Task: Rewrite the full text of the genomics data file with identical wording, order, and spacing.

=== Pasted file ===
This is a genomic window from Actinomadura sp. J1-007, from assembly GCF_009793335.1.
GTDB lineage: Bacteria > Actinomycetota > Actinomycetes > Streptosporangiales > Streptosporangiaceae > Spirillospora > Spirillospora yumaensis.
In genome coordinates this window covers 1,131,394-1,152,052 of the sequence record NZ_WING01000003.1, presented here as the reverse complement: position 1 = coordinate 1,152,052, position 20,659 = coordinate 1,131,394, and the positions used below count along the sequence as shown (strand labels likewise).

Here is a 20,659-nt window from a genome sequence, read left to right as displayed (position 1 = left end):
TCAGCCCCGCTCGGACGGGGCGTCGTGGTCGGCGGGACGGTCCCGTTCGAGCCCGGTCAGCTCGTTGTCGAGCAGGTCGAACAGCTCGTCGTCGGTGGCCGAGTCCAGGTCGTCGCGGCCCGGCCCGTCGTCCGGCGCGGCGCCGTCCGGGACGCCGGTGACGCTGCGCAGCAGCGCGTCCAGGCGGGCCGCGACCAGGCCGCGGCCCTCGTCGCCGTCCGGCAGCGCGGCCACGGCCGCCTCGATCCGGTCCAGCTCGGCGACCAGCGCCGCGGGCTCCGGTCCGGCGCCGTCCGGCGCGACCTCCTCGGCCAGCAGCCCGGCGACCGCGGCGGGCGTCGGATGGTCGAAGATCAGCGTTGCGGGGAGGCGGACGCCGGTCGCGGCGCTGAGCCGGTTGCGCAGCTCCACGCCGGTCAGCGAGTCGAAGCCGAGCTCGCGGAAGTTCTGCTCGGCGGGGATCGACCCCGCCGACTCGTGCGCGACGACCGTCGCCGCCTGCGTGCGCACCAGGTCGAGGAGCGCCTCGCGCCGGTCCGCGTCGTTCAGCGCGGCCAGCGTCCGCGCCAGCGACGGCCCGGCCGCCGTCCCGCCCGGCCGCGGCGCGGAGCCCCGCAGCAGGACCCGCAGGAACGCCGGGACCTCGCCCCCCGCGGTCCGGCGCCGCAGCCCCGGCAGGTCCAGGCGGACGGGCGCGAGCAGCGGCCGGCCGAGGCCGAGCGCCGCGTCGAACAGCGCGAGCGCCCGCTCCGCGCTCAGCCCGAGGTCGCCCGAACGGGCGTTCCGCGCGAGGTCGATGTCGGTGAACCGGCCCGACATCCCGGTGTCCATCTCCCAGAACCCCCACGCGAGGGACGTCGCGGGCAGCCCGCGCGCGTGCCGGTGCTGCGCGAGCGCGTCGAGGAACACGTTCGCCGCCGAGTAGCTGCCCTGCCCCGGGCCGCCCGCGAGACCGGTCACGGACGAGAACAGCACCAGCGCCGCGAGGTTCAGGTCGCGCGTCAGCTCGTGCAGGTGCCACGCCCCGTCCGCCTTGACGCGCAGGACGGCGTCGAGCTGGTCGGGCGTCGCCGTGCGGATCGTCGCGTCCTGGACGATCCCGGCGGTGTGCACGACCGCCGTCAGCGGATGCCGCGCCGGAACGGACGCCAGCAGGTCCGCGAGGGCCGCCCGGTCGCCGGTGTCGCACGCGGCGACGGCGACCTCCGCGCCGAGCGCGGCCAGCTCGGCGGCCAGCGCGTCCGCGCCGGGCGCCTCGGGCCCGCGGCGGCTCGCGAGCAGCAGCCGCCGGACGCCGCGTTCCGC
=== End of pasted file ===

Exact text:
This is a genomic window from Actinomadura sp. J1-007, from assembly GCF_009793335.1.
GTDB lineage: Bacteria > Actinomycetota > Actinomycetes > Streptosporangiales > Streptosporangiaceae > Spirillospora > Spirillospora yumaensis.
In genome coordinates this window covers 1,131,394-1,152,052 of the sequence record NZ_WING01000003.1, presented here as the reverse complement: position 1 = coordinate 1,152,052, position 20,659 = coordinate 1,131,394, and the positions used below count along the sequence as shown (strand labels likewise).

Here is a 20,659-nt window from a genome sequence, read left to right as displayed (position 1 = left end):
TCAGCCCCGCTCGGACGGGGCGTCGTGGTCGGCGGGACGGTCCCGTTCGAGCCCGGTCAGCTCGTTGTCGAGCAGGTCGAACAGCTCGTCGTCGGTGGCCGAGTCCAGGTCGTCGCGGCCCGGCCCGTCGTCCGGCGCGGCGCCGTCCGGGACGCCGGTGACGCTGCGCAGCAGCGCGTCCAGGCGGGCCGCGACCAGGCCGCGGCCCTCGTCGCCGTCCGGCAGCGCGGCCACGGCCGCCTCGATCCGGTCCAGCTCGGCGACCAGCGCCGCGGGCTCCGGTCCGGCGCCGTCCGGCGCGACCTCCTCGGCCAGCAGCCCGGCGACCGCGGCGGGCGTCGGATGGTCGAAGATCAGCGTTGCGGGGAGGCGGACGCCGGTCGCGGCGCTGAGCCGGTTGCGCAGCTCCACGCCGGTCAGCGAGTCGAAGCCGAGCTCGCGGAAGTTCTGCTCGGCGGGGATCGACCCCGCCGACTCGTGCGCGACGACCGTCGCCGCCTGCGTGCGCACCAGGTCGAGGAGCGCCTCGCGCCGGTCCGCGTCGTTCAGCGCGGCCAGCGTCCGCGCCAGCGACGGCCCGGCCGCCGTCCCGCCCGGCCGCGGCGCGGAGCCCCGCAGCAGGACCCGCAGGAACGCCGGGACCTCGCCCCCCGCGGTCCGGCGCCGCAGCCCCGGCAGGTCCAGGCGGACGGGCGCGAGCAGCGGCCGGCCGAGGCCGAGCGCCGCGTCGAACAGCGCGAGCGCCCGCTCCGCGCTCAGCCCGAGGTCGCCCGAACGGGCGTTCCGCGCGAGGTCGATGTCGGTGAACCGGCCCGACATCCCGGTGTCCATCTCCCAGAACCCCCACGCGAGGGACGTCGCGGGCAGCCCGCGCGCGTGCCGGTGCTGCGCGAGCGCGTCGAGGAACACGTTCGCCGCCGAGTAGCTGCCCTGCCCCGGGCCGCCCGCGAGACCGGTCACGGACGAGAACAGCACCAGCGCCGCGAGGTTCAGGTCGCGCGTCAGCTCGTGCAGGTGCCACGCCCCGTCCGCCTTGACGCGCAGGACGGCGTCGAGCTGGTCGGGCGTCGCCGTGCGGATCGTCGCGTCCTGGACGATCCCGGCGGTGTGCACGACCGCCGTCAGCGGATGCCGCGCCGGAACGGACGCCAGCAGGTCCGCGAGGGCCGCCCGGTCGCCGGTGTCGCACGCGGCGACGGCGACCTCCGCGCCGAGCGCGGCCAGCTCGGCGGCCAGCGCGTCCGCGCCGGGCGCCTCGGGCCCGCGGCGGCTCGCGAGCAGCAGCCGCCGGACGCCGCGTTCCGC